In 1983 he completed his commitment to the Air Force and got a job  working as a programmer. Now that he was financially stable, we got married and moved to the desert where his new job was. At first he wouldn’t take classes, because he felt bad making a commitment to anything that would interfere with us spending time together, but I encouraged him to go for it, knowing how much it meant to him.

Over the next couple years he took just a class a semester in order to not have his classes be a burden to me (although I wouldn’t have minded). When Amanda was born he took some time off from school in order to be able to with the family as much as possible, but he finally started back, one class at a time. It didn’t take long before he gave it up, not being comfortable not being fully available to his family. I felt bad about it, but he would have it no other way, wanting to be the best, most available husband and father he could be.

Through the years the subject came up now and then, but he refused to entertain the idea of going back to college, feeling the cost to the rest of us would be too high.  During those years money went for our kids to take dance classes, piano lessons, play little league, take gymnastics, and be homeschooled, but no college for Brian. Then it went to put both kids through Bible college. A couple years ago when God miraculously provided money for Brian to return to college, he fought it for a while, knowing there was much good that could be done for others with that money, but I finally convinced him it was his turn.

For the two years since then, Brian continued to work his full-time, high-responsibility job, and spent just about every free minute working on being a full-time student. I razzed him a little about it once, and he said, “I did NOT go back to school to not get A’s!” It’s impossible to not love a heart like that! He held on to that through the whole program, in spite of some dud classes and a couple dud professors.

But, don’t get the idea that Brian turned over a new leaf and started looking out for himself instead of his family. His sacrifice continued right up to the end. After three decades of working on his degree, wouldn’t you know that his graduation was scheduled for the same weekend as our son’s. In typical Brian- fashion, Brian chose to make the trip to Kansas City for Adam’s graduation rather than attend his own. So while his classmates were celebrated in front of hundreds a month ago, he will be celebrated tonight with just me.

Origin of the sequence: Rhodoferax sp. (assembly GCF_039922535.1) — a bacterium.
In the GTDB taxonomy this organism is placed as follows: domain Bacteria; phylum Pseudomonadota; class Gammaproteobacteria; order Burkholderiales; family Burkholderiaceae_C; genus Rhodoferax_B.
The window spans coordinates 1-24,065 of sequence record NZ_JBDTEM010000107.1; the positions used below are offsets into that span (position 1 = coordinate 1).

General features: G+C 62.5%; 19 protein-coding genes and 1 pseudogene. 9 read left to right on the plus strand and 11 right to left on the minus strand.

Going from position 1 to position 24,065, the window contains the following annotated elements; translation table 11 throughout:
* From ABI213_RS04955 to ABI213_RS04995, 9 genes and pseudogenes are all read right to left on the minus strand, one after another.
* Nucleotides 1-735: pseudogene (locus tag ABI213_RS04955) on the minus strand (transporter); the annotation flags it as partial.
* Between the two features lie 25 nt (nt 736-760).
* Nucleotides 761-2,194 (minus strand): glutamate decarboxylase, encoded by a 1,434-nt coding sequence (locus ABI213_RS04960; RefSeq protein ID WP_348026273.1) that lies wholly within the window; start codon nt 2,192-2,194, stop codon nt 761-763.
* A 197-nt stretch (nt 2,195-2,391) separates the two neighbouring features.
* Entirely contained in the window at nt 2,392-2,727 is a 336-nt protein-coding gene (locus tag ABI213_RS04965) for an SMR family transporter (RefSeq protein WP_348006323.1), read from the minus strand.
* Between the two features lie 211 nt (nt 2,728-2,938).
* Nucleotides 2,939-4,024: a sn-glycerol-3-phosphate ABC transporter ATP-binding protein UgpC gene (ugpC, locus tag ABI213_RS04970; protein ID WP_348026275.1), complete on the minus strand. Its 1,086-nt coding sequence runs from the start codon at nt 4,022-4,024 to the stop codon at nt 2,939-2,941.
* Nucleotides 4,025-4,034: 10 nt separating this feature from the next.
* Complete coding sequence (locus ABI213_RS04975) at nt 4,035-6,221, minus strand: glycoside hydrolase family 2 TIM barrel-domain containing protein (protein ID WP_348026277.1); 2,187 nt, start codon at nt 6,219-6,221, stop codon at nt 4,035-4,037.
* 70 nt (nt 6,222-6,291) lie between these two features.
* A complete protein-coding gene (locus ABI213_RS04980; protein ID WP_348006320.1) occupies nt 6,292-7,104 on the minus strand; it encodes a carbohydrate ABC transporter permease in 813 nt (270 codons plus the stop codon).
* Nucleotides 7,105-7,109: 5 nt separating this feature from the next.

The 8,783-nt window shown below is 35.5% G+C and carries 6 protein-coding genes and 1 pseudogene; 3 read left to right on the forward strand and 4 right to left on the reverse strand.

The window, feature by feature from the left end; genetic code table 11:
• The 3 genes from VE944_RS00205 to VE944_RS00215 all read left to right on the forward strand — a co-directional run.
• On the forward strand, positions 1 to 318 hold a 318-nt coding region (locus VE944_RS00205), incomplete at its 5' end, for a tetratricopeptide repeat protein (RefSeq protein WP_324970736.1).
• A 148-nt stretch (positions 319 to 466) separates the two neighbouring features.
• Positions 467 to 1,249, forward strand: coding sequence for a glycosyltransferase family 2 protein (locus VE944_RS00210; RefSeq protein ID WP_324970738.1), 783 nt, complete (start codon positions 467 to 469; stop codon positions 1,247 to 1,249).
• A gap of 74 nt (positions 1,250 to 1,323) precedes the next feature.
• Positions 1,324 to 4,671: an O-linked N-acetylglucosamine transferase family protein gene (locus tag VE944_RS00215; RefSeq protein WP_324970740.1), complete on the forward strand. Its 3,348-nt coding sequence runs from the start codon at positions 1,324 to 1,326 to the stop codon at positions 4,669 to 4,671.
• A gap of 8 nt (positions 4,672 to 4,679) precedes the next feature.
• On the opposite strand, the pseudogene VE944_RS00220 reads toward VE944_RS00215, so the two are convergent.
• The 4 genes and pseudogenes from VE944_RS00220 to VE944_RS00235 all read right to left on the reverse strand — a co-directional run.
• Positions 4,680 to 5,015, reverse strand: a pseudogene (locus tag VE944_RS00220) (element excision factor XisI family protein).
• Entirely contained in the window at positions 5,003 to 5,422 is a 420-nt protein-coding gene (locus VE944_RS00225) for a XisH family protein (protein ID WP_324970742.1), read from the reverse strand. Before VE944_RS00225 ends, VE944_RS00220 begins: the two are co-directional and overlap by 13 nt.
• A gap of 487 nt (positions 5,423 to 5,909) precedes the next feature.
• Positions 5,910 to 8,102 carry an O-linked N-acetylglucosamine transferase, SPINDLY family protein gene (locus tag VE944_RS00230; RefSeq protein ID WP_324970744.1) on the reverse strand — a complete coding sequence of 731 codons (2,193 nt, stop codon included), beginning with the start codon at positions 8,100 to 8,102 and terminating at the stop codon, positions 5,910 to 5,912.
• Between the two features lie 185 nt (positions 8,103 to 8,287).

Oh, and just so you know, there’s another thing that hasn’t changed in all these years. He’s still class clown…

 

 

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Adam Dances!

Yes, it’s true. Although he doesn’t talk about it much these days, Adam took dance lessons for a few years when he was a kid. I think he was about four or five when he started. (He also played the piano for a few years, but you didn’t hear that from me!) I guess being around dance studios and recitals from the time he was a toddler finally got to him.

I still remember the day I signed him up for classes. I walked into the studio and told Ms. Gloria Adam wanted to take dance classes. She turned to him and said, “So you want to learn to dance, do you?” to which he replied,”But Ms. Gloria, I already know how to dance!” She in turn asked him what kind of dance he did. He replied, “Wacky dancing!” then set about proving it. Ms. Gloria and I agreed that his dancing was, in fact, wacky.

Adam soon realized there was a great perk to being the only boy in the studio, namely, he was the center of attention for every dance he was in. His first year he was the teddy bear in “Teddy Bear Parade”. I won’t show you the photo of him in that costume, because I’d really like it if he was still talking to me after I post this! It was either the first or second year he also starred in the production number “Boy from New York City”. Doo wop, doo wop, doo doo dity. There’s something unbearably appealing about a preschooler in a suit and fedora! The dance started with the little girls in the class in a chorus line on stage, and as the music started Adam strutted in from stage right. As he stepped out from behind the wing curtain the crowded auditorium went nuts, with people applauding and cheering at his macho cuteness. He really was quite the dude! Be honest, now; wouldn’t you cheer for this strutting across the stage:

During his dance career, he had happy feet. I remember walking through  Sam’s Club with him tapping his way up and down the aisles. When we switched studios, the new studio required everyone that took classes to include at least one class of clogging, so that got folded into the repertoire. Yes, that’s right. Adam Beattie has appeared on stage wearing a sparkly cowboy shirt and clogging his little heart out. He also wore a shiny black suit to tap to “Men in Black”, and red lycra pants to dance to “Alexander’s Ragtime Band”, among others.

As he got older he decided to end his dance career, concerned that his baseball teammates wouldn’t quite get it, or let him live it down. While I was sad to see it end, I understood, too. Kids can be pretty rotten to each other with very little provocation. But, while he was involved in dance, he was really good, so my guess is it’s still in there somewhere, just waiting for a chance to be released and flourish once again. Maybe I should let someone in charge at Forerunner Arts know if they need a tap dancer, he’s their man… Or maybe not. Like I said, I’d really like it if he continued to like me… 🙂

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Adam the Superhero